I have been thinking about interstices a lot these days–that is, ever since one of the Chinese students in my Networks and International Development Class protested that, given institutional lock-in, reforms could never come about in China. I gently begged to disagree. As I told her, and as we had discussed in class, in a networked society, small changes in any one part of the system can have major ramifications throughout. As important, by focusing on these small changes in the interstices of a social order, reformers could remain under the radar, and thereby circumvent the powers that be. The key for those of us who want to bring about change today is to identify the most promising interstices.
The key for those of us who want to bring about change today is to identify the most promising interstices.
Somewhat skeptical, the student persisted, asking for examples. So I provided an account of how the rise of cities in the Middle Ages helped to undermine the European feudal order (Braudel 1992).
It so happened that I was well prepared for the task, having listened only a few days before to a lecture on tape by Professor Teofilo F. Ruiz, in the series Medieval Europe: Crisis and Renewal, which was sponsored by The Teaching Company. As the lecturer had pointed out, although late Medieval cities originally emerged as an off-shoot of feudal land holders, they eventually took on a new, and transformative, life of their own.In fact, with the rise of commerce and the city merchants that promoted it, Europe was never the same. This new merchant society, which was based on the accumulation of wealth and industrial performance, gave rise to a new class–the bourgeoise–as well as new institutions –such as the guilds– that sought not only to restrict the powers of the nobility but also to extend the social order outside of the parameters of the feudal world itself.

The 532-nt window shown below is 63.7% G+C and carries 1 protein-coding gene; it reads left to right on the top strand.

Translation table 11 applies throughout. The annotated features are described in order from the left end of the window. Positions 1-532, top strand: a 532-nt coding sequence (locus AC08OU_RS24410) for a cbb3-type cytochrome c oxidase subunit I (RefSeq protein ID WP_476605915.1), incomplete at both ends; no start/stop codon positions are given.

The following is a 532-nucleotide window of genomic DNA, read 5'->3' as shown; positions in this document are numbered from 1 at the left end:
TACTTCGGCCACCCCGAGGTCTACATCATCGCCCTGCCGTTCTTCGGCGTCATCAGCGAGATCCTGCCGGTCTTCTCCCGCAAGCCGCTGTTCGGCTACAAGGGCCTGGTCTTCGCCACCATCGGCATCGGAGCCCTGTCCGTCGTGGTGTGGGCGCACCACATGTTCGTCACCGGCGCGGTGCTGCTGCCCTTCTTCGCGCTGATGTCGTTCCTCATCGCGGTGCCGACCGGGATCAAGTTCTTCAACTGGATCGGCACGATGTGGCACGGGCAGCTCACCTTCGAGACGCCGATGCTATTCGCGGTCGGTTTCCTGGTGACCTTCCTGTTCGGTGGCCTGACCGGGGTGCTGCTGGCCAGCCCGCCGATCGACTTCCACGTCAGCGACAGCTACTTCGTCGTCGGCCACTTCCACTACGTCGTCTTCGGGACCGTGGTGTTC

Where are the critical interstices in our global society today? Recent events in Iran provide a clue. Just as, during the Middle Ages, cities went relatively unnoticed as they developed the commercial resources that allowed them to overturn the prevailing social order, so today Iranian hackers have managed to develop the kinds of net-savvy skills required to create a protest movement in an interstitial, virtual space, making it possible for them to outwit a very powerful and seemingly entrenched regime. As described by Murad Ahmed, writing in The Times Online, June 18, 2009:
It has come as a surprise to many, not least to Iran’s regime, just how effectively the country’s young population has been able to articulate and organize [an] opposition protest on the web. New technologies have turned yesterday’s flashmob into today’s political rally. With elements of the Iranian mobile phone system disabled, the internet has become the organizing medium for the opposition and Facebook and Twitter the tools of choice to communicate and organize dissent.
Further contemplating the notion of interstices, I see a new link between some of the ideas that we discuss in my Networks and International Development class and those that we focus on in my class on The Networked Economy. In the latter, we read Ron Burt, and discuss the resources gained by an organization when it develops structural autonomy by bridging structural holes (that is, the gaps in social structure). With the recent events in Iran in mind, it seems that Burt’s notion of structural autonomy is also apropos for describing that situation. For it would appear that the interstices that I speak of in my development class are non other than Burt’s structural holes where– with a little bit of strategic networking–formidable resources and power can be cultivated.